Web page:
In our undying efforts to bring you engaging columns you won’t find anywhere else, we’ve reached out to the metal world seeking submissions for a new subject: Three amazing books you have to pick up and devour.
Seeing as you read this blog everyday, we went out on a limb and assumed you’d maybe want to get some decent book suggestions from some of your favorite bands, too. So today, we continue this series on rad, must-reads with an entry written by Cold Blue Mountain’s Daniel Taylor.
“Typee” by Herman Melville
Most people probably known Herman Melville for “Moby Dick” (which is also a book everyone should read if they get the chance). But while “Moby Dick” is pretty heavy duty, Melville’s first book “Typee” is more of a classic page-turner, showcasing Melville’s sense of humor and incredible storytelling tone. Like “Moby Dick,” “Typee” is set in the whaling industry of the mid-19th century. Loosely based around Melville’s own experiences as a whaler who jumped ship in the South Pacific.
I’ve read this book a couple of times on tour, and have always found it strangely comforting to read about how gnarly the conditions were for whalers, mariners, and explorers of the past; makes taking a shit at a truckstop in Wyoming seem downright opulent in comparison.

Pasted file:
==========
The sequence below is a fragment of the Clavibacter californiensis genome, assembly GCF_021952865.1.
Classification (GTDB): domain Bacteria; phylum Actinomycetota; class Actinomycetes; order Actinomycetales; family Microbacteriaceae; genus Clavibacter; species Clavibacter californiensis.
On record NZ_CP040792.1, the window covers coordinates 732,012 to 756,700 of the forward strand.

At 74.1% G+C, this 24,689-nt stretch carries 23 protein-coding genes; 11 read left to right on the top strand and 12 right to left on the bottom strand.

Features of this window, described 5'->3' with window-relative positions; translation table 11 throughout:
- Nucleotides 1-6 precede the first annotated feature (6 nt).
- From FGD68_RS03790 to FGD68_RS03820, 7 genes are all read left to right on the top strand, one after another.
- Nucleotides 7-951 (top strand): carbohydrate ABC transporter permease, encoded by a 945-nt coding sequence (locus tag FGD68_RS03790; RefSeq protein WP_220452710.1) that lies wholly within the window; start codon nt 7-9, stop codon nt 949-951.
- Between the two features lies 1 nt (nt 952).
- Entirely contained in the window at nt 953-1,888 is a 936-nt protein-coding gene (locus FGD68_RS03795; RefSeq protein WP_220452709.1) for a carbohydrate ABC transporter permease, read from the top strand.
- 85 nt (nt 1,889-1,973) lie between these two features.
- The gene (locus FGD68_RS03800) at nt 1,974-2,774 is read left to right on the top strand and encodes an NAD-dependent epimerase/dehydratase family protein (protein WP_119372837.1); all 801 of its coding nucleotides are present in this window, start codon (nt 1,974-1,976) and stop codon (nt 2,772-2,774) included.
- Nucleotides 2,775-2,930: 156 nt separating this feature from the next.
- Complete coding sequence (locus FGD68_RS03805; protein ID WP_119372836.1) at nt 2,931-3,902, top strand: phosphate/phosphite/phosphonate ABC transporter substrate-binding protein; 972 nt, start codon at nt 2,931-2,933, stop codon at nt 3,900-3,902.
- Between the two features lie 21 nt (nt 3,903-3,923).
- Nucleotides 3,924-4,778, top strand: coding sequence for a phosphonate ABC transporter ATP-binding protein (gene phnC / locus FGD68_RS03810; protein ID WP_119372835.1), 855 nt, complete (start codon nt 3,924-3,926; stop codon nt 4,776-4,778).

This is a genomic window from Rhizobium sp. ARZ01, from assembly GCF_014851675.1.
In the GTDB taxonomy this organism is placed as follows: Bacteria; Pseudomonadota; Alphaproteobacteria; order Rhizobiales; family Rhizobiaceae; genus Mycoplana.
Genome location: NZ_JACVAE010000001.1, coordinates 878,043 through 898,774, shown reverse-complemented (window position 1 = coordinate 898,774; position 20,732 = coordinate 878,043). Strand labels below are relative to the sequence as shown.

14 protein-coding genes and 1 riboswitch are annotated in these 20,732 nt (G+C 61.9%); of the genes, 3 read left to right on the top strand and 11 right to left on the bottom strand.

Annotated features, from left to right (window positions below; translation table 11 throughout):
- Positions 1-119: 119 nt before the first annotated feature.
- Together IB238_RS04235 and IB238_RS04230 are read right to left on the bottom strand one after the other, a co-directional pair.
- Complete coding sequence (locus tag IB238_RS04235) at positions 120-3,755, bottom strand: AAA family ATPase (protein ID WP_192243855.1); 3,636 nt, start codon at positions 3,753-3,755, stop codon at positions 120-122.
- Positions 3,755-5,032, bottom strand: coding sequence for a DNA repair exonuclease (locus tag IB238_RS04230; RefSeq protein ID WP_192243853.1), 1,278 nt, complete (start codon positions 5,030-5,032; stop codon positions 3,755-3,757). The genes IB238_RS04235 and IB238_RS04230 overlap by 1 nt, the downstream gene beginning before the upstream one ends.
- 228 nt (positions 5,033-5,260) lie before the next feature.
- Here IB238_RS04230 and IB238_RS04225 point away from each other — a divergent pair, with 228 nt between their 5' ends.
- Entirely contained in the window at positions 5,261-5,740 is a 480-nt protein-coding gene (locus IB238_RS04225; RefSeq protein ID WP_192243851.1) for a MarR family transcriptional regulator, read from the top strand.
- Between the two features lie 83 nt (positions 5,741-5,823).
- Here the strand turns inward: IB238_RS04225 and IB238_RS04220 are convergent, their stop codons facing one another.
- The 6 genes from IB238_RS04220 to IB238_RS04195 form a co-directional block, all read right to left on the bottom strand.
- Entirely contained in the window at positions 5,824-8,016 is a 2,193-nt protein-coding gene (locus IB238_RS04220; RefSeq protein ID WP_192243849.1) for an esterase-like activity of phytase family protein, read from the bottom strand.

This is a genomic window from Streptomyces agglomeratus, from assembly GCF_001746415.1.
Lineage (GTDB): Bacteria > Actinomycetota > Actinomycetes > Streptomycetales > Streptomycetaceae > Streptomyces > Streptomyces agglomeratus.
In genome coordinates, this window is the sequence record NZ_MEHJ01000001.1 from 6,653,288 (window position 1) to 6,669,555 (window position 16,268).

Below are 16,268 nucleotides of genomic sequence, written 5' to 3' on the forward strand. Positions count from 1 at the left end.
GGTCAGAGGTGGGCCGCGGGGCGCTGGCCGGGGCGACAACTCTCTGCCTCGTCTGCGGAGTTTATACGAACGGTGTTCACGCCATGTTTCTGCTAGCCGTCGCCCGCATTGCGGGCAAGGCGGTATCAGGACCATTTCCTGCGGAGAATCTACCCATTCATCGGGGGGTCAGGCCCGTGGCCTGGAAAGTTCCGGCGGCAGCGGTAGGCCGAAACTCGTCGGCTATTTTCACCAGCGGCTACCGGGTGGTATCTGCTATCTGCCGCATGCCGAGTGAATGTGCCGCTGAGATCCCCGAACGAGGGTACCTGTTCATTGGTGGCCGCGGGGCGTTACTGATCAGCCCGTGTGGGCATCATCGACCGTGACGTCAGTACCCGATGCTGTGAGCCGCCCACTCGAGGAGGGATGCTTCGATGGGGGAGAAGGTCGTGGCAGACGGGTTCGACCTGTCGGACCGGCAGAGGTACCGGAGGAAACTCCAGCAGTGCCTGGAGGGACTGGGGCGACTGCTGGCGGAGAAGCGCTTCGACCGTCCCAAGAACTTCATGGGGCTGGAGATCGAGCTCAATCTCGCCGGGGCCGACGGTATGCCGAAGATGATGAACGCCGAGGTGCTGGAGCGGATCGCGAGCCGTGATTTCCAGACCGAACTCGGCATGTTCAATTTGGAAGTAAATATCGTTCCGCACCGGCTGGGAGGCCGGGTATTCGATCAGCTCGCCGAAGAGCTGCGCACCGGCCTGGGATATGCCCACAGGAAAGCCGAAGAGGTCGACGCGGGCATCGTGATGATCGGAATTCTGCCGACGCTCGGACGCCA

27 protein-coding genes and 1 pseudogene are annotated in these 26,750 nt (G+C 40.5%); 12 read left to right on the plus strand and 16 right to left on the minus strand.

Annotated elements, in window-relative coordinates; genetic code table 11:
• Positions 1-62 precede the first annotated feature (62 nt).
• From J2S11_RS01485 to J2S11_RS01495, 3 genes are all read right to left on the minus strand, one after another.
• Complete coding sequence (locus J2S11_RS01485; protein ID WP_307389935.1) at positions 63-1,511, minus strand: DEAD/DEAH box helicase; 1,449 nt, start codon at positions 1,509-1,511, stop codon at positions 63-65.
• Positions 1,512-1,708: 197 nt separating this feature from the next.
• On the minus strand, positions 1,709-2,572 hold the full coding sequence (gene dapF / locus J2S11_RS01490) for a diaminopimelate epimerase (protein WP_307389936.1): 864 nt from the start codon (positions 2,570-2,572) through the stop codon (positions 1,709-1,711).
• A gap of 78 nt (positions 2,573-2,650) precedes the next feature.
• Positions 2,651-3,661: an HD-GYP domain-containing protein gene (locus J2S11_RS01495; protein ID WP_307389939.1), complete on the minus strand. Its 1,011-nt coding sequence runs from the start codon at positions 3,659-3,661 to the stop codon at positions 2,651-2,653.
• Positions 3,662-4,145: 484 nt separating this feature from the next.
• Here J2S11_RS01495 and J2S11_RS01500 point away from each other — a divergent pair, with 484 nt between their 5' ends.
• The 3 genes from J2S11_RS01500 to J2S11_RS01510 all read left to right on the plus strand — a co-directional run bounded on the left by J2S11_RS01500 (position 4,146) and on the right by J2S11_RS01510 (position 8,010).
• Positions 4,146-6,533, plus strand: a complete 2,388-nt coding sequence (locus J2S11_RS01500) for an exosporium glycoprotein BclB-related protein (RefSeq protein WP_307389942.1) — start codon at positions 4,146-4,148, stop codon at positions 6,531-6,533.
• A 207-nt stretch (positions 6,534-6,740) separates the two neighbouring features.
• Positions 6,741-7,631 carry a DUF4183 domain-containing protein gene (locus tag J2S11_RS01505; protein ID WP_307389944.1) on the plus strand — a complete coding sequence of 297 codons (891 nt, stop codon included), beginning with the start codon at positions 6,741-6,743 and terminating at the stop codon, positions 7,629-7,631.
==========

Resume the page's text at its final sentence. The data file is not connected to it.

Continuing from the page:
“Tales of H.P. Lovecraft” by H.P. Lovecraft
One of my favorite albums when I was a kid was Metallica’s Ride the Lightning. The last song on that record is a sort of trippy instrumental number called “The Call of Ktulu.”
I always wondered what the fuck that name actually meant, eventually figuring out it was based off a short story called “The Call of Ktulu” by a writer named H.P. Lovecraft. Along with Edgar Allan Poe, Lovecraft pretty much set the tone for the horror fiction genre as we know it today. This book is a collection of Lovecraft’s short stories, most of which were originally published in magazines and are thus tantalizingly brief. But if you like horror fiction, weird shit, or just enjoy well-written, pulp-y tales of madness, ancient wisdom, and other outlandish themes, this collection has you covered.
“Journey to the End of the Night” by Louis Ferdinand Celine
Before there was Pandora, Spotify, and all these other awesome tools to discover bands that are similar to bands you like, a great way to discover new bands was to check out all the other bands thanked in a record’s liner notes. The same method can be applied to authors: I try to take note of authors mentioned in books I enjoy and make a point of checking them out as well.
As a huge Charles Bukowski fan, I’ve discovered several other great authors thanks to his praise of them in his books. Bukowski always seemed to single out Celine for particular praise and after reading “Journey to the End of the Night” I could definitely see why. Like “Typee,” “Journey” is a semi-autobiographical account, based on Celine’s own experiences in World War I and the post-war period.
As you might imagine from Bukowski’s appreciation of the book: it’s filled with the sort of humorously nihilistic scorn for society and unabashed cynicism that makes feeling bad actually feel pretty good.
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